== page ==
Mansfield garden calendar for SEPTEMBER
Sep 14, 2015 02:07PM
● By mary phillips
Despite recent high temperatures, fall has finally arrived in North Texas! Tried-and-True Texas gardeners know that September is one of the busiest – and most beautiful – months to enjoy our outdoor spaces…
-Vegetables: September rivals April for Texas vegetable planting. As evening temperatures continue to fall, this is the time to sow beets, carrots, cilantro, chard, collards, snap peas, lettuce, kale, mustard, parsley, radish, spinach, and turnips. Seedlings of broccoli, cabbage and cauliflower can also be set out now.
-Revitalize your flower pots and annual color beds – plant mums, asters, petunias and marigolds for bright splashes of interest that will last until our first freeze.
-Lawn and Landscape: Plant heat and drought friendly perennials for garden-bed-boosts this year and beyond: Texas tarragon, ruellia, sedum/stonecrop, ornamental grasses, sages, and echinacea. Looking for interesting, native or more unusual plants for your landscape? Try your local farmers market!
-Sow wildflower seeds at the boarders of your lawn for a lovely spring show that will delay your first mowing date next spring. Wildflowers can also be sown in perennial beds – but as they are often quite tall, place them toward the rear for enjoyment into the summer months.
-Prune any dead wood or dying growth from trees, shrubs and perennials.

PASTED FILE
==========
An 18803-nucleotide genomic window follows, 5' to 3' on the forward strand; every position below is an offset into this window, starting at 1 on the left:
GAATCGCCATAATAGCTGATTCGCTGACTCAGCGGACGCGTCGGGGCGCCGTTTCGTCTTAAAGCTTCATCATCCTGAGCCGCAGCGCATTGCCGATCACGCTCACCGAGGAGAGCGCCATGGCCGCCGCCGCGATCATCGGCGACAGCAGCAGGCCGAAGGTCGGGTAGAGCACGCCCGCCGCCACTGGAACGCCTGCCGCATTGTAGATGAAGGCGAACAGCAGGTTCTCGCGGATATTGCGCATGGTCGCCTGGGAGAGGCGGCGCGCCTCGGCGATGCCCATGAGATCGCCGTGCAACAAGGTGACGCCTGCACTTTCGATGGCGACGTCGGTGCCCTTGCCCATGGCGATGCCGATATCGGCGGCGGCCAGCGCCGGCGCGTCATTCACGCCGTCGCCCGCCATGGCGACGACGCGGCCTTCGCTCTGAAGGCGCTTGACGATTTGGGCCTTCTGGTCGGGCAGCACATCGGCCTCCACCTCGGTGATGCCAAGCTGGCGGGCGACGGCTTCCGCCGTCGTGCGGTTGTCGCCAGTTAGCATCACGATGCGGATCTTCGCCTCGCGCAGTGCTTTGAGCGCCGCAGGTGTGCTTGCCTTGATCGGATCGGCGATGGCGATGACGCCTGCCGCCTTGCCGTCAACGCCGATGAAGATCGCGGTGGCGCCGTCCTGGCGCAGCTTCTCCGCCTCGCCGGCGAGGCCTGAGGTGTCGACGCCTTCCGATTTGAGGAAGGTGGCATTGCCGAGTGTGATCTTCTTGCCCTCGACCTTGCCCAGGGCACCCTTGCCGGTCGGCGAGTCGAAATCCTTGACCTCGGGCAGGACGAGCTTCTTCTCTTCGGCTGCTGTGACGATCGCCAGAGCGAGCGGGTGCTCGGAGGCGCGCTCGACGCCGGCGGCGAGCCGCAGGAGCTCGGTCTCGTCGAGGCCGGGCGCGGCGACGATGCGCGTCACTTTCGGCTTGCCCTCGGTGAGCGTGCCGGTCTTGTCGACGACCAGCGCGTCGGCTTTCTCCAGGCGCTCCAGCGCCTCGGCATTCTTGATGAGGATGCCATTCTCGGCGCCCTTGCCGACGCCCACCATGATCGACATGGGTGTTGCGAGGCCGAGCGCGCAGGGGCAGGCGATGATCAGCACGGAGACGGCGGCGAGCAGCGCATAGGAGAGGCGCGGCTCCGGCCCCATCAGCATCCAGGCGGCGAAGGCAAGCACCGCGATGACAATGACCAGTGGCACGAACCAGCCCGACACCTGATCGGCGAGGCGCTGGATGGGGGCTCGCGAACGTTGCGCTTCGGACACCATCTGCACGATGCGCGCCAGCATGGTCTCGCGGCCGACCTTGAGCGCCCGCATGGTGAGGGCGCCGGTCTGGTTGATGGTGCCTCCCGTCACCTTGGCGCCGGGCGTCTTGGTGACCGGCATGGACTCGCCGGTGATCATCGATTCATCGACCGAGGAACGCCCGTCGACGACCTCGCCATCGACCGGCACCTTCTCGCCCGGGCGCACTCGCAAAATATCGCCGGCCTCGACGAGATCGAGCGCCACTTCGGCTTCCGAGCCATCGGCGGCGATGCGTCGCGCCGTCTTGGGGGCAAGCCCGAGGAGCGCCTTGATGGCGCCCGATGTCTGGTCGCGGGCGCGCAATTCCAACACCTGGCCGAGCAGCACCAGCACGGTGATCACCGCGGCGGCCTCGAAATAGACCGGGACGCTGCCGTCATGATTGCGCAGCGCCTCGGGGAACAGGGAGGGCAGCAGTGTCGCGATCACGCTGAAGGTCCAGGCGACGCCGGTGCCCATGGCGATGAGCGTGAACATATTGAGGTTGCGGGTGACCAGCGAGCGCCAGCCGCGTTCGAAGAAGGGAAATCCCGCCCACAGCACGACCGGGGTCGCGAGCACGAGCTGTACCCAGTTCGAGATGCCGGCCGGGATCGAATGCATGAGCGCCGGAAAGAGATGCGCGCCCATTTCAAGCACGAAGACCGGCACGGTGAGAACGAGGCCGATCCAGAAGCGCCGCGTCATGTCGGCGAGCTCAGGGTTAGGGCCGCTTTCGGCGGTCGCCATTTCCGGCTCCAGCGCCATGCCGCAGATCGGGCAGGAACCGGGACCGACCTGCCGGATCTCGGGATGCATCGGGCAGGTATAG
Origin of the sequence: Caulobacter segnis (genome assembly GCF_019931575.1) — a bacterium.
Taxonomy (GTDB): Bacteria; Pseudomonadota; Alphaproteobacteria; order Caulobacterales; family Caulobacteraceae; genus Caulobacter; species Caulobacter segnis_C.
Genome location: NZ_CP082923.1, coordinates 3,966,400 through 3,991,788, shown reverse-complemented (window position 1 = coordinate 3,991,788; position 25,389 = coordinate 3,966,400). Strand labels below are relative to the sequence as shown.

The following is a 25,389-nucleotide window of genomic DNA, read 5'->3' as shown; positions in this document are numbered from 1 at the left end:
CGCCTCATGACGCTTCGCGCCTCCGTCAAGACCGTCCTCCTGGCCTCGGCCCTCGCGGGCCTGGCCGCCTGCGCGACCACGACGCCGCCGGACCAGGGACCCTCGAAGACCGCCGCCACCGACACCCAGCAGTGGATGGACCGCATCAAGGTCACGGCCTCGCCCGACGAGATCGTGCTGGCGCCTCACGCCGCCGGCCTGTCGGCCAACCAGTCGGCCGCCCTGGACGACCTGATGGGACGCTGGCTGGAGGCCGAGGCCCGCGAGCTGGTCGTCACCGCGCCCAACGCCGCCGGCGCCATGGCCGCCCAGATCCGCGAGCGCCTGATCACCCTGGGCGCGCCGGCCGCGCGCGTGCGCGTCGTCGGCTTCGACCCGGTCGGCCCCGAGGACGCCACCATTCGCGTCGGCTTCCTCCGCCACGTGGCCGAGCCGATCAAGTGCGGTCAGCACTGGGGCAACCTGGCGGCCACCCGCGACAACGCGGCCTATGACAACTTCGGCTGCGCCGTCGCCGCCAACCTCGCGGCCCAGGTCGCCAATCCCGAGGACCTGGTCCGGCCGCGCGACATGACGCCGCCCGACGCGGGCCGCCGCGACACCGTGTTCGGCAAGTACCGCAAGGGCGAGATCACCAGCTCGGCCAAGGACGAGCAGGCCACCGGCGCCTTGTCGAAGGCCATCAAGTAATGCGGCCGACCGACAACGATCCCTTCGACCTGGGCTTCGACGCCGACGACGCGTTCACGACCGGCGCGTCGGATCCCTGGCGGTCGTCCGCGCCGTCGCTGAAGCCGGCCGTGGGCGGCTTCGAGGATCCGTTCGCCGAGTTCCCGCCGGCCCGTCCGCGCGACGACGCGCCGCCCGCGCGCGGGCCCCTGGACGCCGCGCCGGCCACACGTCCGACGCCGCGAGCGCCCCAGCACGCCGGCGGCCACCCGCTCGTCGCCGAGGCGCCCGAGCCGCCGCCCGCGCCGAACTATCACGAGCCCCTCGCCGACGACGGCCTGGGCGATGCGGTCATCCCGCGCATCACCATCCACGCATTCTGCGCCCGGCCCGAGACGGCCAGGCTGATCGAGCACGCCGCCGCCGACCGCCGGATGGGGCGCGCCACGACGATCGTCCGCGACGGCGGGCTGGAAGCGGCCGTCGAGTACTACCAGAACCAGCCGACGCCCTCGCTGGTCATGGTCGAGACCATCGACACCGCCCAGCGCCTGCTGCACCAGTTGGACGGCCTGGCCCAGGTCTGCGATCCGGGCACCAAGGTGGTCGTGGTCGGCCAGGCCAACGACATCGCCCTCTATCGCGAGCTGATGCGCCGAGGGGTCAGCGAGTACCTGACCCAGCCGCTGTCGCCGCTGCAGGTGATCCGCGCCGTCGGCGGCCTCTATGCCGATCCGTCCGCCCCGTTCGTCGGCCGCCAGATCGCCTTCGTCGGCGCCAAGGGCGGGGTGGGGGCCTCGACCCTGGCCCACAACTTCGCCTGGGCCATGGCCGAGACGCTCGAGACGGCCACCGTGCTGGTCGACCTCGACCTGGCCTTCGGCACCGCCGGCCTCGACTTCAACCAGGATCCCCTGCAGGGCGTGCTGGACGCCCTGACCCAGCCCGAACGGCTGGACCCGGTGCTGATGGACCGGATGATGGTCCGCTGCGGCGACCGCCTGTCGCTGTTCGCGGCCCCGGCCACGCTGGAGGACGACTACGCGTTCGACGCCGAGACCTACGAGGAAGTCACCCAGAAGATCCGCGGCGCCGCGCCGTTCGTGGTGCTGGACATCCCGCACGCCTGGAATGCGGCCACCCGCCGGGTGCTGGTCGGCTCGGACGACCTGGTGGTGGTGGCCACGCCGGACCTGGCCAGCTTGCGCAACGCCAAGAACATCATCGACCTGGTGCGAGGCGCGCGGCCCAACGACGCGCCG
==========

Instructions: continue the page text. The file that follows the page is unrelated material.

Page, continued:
-Dead-head (cut back spent blooms) from perennials that are finished blooming to encourage healthy leaf and root growth.
General Garden Care:
-Enjoy the fruits of your summer gardening labor – search for new recipes to enjoy squash, tomatoes, beans, peppers and melons. As summer vegetable plants begin to lose their vigor, clean them from your beds and compost them.
-Do a quick walk through to inspect for insects. Treat any growing or noticeable infestations appropriately.
-Consider the placement of any sculptures or other visual garden features.
-September ushers in the season of sharing – divide and re-plant your spring/summer blooming perennials that are done flowering for the year. Cut the stems back to about 6-8 inches above the soil line for daylilies, daisies, iris, yarrow and other early bloomers.
-Plan any tree or shrub plantings that you intend to do this fall, and begin researching the best varieties and availability of your choices.
Happy Gardening – let's make Mansfield even more beautiful!